Boddye On School Funding: We Are In This Together

Boddye On School Funding: We Are In This Together

John Jenkins Elementary School_front of building

Last night, the Prince William County Board of Supervisors unanimously voted to allocate $5M of its CARES Act funding to Prince William County Public Schools, to offset costs associated with safely delivering education in the midst of COVID-19.

 For the first quarter, which starts September 8, schools will operate virtually for most students, with a goal of moving to a 50% capacity/hybrid learning model in November.

Occoquan District Supervisor Kenny Boddye noted that the County had many immediate needs to fund with the initial $41 million of CARES Act Funding, such as a Community Feeding Task Force, contact tracers, COVID testing sites and small business recovery efforts. However, with a new school year around the corner and no end to the pandemic in sight, he said that priorities should shift when the County receives an anticipated second round of CARES funding. “Instead of the schools being at the end of the line, we [should] put the schools in the front of the line…they need more,” said Boddye.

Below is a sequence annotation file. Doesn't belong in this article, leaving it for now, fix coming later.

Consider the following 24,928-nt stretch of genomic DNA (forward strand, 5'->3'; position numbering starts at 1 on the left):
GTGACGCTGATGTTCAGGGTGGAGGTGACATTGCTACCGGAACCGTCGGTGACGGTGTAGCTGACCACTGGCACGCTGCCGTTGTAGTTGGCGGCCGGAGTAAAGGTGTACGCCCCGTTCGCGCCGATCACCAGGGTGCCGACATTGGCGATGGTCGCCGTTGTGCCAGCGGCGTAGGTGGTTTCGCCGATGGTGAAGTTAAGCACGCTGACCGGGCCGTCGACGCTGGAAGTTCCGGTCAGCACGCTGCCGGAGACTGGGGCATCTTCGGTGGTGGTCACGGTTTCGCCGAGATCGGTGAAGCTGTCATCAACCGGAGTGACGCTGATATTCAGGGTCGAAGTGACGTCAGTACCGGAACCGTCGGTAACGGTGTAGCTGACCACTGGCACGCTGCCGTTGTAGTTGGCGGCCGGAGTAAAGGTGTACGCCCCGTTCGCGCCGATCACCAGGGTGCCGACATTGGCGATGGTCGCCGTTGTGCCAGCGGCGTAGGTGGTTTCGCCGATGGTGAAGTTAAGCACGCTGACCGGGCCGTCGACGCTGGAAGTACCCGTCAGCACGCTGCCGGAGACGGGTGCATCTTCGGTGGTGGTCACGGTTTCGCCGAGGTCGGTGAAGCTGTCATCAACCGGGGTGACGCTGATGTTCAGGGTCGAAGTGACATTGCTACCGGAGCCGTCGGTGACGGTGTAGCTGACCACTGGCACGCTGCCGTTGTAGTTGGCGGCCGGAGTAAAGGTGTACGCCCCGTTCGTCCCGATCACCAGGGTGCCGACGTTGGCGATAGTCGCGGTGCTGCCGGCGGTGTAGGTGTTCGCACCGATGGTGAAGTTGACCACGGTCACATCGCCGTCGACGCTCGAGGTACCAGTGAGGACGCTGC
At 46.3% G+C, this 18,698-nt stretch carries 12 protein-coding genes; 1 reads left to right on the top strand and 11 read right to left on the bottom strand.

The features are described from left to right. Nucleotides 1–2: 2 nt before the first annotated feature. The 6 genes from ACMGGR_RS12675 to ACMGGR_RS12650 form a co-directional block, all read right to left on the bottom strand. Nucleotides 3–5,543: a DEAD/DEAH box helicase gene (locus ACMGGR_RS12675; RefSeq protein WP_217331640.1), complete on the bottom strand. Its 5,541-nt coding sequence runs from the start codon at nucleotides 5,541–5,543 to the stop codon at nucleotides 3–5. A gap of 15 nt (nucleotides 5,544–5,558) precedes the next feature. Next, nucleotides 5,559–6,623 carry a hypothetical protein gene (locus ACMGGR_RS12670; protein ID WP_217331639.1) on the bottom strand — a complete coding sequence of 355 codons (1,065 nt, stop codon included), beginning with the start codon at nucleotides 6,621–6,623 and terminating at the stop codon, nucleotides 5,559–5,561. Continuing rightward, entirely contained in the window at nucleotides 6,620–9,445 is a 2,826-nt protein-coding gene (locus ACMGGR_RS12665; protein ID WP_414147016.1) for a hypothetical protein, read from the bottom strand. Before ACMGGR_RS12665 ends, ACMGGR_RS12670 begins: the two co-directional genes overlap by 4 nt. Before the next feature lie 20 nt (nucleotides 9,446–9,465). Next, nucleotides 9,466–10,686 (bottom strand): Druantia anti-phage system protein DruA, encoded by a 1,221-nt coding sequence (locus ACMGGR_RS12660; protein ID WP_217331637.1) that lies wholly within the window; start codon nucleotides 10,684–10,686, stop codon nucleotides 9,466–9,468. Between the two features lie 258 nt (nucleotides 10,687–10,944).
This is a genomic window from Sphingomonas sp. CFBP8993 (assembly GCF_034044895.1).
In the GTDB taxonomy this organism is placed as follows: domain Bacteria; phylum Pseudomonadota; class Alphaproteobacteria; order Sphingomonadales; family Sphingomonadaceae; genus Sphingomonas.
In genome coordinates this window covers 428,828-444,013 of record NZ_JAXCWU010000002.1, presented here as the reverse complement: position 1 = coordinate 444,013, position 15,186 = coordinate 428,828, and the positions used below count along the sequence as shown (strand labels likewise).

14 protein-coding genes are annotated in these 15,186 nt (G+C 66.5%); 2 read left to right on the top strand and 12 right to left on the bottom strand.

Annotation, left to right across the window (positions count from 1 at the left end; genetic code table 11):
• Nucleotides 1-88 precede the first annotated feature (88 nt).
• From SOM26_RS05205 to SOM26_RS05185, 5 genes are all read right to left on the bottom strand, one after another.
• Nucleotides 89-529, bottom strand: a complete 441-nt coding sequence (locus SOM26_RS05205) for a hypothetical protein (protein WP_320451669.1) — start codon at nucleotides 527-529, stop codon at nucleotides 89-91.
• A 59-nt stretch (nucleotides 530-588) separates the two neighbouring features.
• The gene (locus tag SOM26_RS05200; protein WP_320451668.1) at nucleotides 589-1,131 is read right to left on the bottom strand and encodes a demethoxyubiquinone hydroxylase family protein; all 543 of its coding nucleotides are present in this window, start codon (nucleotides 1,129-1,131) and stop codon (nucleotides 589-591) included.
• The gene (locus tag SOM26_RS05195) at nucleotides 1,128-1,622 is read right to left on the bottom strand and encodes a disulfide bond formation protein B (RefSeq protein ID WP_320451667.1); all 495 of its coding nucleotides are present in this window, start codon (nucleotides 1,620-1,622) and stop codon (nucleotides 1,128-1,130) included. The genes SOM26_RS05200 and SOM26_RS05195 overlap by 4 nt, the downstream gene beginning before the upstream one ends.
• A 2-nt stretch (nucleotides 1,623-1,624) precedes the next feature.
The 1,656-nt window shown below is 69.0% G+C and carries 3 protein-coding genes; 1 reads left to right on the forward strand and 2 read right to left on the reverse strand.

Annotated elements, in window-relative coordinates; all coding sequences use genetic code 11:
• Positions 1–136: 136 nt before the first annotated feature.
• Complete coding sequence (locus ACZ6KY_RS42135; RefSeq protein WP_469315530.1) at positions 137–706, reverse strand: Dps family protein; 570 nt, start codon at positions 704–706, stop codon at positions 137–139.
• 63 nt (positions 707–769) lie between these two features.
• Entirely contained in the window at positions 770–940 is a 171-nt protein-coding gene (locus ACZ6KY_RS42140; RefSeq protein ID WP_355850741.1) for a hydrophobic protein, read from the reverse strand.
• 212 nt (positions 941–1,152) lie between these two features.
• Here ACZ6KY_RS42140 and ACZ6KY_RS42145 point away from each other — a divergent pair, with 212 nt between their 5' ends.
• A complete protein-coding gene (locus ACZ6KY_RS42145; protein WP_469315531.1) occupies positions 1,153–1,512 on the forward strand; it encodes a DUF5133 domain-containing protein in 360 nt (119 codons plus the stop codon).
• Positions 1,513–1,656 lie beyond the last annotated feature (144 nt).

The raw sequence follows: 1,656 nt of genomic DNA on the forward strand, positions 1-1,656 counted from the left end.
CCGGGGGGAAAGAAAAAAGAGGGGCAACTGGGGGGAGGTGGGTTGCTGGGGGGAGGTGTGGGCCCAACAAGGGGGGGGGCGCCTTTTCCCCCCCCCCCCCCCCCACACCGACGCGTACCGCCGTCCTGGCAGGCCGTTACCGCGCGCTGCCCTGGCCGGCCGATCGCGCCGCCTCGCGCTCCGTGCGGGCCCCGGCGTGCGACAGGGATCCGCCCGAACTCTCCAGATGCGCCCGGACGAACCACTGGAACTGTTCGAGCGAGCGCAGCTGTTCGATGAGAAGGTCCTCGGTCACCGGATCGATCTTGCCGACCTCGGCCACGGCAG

During Public Comment time, the Board received many reminders that the school system is the largest employer in the county.

“That means that thousands of folks that live in the county work at the school system and they are at risk every single time they go in a school building,” said Boddye, adding that their exposure also increases the risk of community spread throughout Prince William, as educators and support staff go about their daily lives.

The Board was originally scheduled to vote on the matter at its next meeting, but Boddye moved to suspend the rules of procedure to expedite funding to the schools.

“At the end of the day, we are in this together. If the school division isn’t able to get to the metrics they need to reopen, where they need to be, we are all going to be falling farther and farther behind,” said Boddye, adding that the school system is also vital to Prince William’s economic recovery. “Companies will not feel confident moving to our county if we are still in this crisis with the schools…it is our fiduciary responsibility as the funding body to do all we can.”

Supervisors also recommitted to working collaboratively with their counterparts at the school system, and requested that county staff schedule a joint-board work session to further discuss safe reopening of schools in Prince William County.